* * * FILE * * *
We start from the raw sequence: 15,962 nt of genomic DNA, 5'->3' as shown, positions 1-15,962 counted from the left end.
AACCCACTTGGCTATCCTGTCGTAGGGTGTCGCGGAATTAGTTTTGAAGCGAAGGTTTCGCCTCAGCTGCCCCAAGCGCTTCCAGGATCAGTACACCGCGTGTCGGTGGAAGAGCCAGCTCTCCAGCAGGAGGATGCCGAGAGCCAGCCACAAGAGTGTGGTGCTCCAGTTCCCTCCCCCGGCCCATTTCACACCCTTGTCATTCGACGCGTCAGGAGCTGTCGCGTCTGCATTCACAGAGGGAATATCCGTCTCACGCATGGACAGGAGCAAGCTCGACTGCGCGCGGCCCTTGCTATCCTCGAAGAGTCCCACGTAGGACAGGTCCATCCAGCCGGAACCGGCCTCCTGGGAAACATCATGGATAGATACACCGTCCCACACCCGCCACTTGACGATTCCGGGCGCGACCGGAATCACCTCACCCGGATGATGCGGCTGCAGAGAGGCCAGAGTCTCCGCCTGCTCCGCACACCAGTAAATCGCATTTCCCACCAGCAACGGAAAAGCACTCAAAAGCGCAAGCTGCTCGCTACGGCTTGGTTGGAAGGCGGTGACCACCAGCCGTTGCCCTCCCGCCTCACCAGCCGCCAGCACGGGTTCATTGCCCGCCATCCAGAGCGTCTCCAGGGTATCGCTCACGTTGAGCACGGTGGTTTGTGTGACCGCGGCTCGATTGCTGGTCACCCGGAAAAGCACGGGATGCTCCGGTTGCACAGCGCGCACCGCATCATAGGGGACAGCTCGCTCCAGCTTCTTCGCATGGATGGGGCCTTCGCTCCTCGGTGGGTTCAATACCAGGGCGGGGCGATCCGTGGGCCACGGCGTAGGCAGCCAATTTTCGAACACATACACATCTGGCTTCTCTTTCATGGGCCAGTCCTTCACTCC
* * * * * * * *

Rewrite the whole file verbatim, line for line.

We start from the raw sequence: 15,962 nt of genomic DNA, 5'->3' as shown, positions 1-15,962 counted from the left end.
AACCCACTTGGCTATCCTGTCGTAGGGTGTCGCGGAATTAGTTTTGAAGCGAAGGTTTCGCCTCAGCTGCCCCAAGCGCTTCCAGGATCAGTACACCGCGTGTCGGTGGAAGAGCCAGCTCTCCAGCAGGAGGATGCCGAGAGCCAGCCACAAGAGTGTGGTGCTCCAGTTCCCTCCCCCGGCCCATTTCACACCCTTGTCATTCGACGCGTCAGGAGCTGTCGCGTCTGCATTCACAGAGGGAATATCCGTCTCACGCATGGACAGGAGCAAGCTCGACTGCGCGCGGCCCTTGCTATCCTCGAAGAGTCCCACGTAGGACAGGTCCATCCAGCCGGAACCGGCCTCCTGGGAAACATCATGGATAGATACACCGTCCCACACCCGCCACTTGACGATTCCGGGCGCGACCGGAATCACCTCACCCGGATGATGCGGCTGCAGAGAGGCCAGAGTCTCCGCCTGCTCCGCACACCAGTAAATCGCATTTCCCACCAGCAACGGAAAAGCACTCAAAAGCGCAAGCTGCTCGCTACGGCTTGGTTGGAAGGCGGTGACCACCAGCCGTTGCCCTCCCGCCTCACCAGCCGCCAGCACGGGTTCATTGCCCGCCATCCAGAGCGTCTCCAGGGTATCGCTCACGTTGAGCACGGTGGTTTGTGTGACCGCGGCTCGATTGCTGGTCACCCGGAAAAGCACGGGATGCTCCGGTTGCACAGCGCGCACCGCATCATAGGGGACAGCTCGCTCCAGCTTCTTCGCATGGATGGGGCCTTCGCTCCTCGGTGGGTTCAATACCAGGGCGGGGCGATCCGTGGGCCACGGCGTAGGCAGCCAATTTTCGAACACATACACATCTGGCTTCTCTTTCATGGGCCAGTCCTTCACTCC